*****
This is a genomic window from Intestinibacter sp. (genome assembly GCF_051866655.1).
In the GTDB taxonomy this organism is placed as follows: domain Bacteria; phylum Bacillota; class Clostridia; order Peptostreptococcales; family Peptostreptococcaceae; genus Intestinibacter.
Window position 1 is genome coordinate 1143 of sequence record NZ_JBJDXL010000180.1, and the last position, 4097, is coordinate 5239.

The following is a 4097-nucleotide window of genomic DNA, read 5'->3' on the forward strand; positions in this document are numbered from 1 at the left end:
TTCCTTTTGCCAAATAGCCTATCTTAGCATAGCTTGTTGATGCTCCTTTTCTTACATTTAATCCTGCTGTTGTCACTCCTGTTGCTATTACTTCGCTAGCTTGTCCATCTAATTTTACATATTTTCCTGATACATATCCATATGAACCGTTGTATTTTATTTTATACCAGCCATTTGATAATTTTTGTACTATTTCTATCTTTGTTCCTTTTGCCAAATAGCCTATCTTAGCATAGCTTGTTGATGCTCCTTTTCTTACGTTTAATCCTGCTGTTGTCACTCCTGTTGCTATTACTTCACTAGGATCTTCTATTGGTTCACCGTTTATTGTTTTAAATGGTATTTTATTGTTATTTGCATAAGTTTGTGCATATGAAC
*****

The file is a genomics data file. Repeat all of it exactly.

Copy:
This is a genomic window from Intestinibacter sp. (genome assembly GCF_051866655.1).
In the GTDB taxonomy this organism is placed as follows: domain Bacteria; phylum Bacillota; class Clostridia; order Peptostreptococcales; family Peptostreptococcaceae; genus Intestinibacter.
Window position 1 is genome coordinate 1143 of sequence record NZ_JBJDXL010000180.1, and the last position, 4097, is coordinate 5239.

The following is a 4097-nucleotide window of genomic DNA, read 5'->3' on the forward strand; positions in this document are numbered from 1 at the left end:
TTCCTTTTGCCAAATAGCCTATCTTAGCATAGCTTGTTGATGCTCCTTTTCTTACATTTAATCCTGCTGTTGTCACTCCTGTTGCTATTACTTCGCTAGCTTGTCCATCTAATTTTACATATTTTCCTGATACATATCCATATGAACCGTTGTATTTTATTTTATACCAGCCATTTGATAATTTTTGTACTATTTCTATCTTTGTTCCTTTTGCCAAATAGCCTATCTTAGCATAGCTTGTTGATGCTCCTTTTCTTACGTTTAATCCTGCTGTTGTCACTCCTGTTGCTATTACTTCACTAGGATCTTCTATTGGTTCACCGTTTATTGTTTTAAATGGTATTTTATTGTTATTTGCATAAGTTTGTGCATATGAAC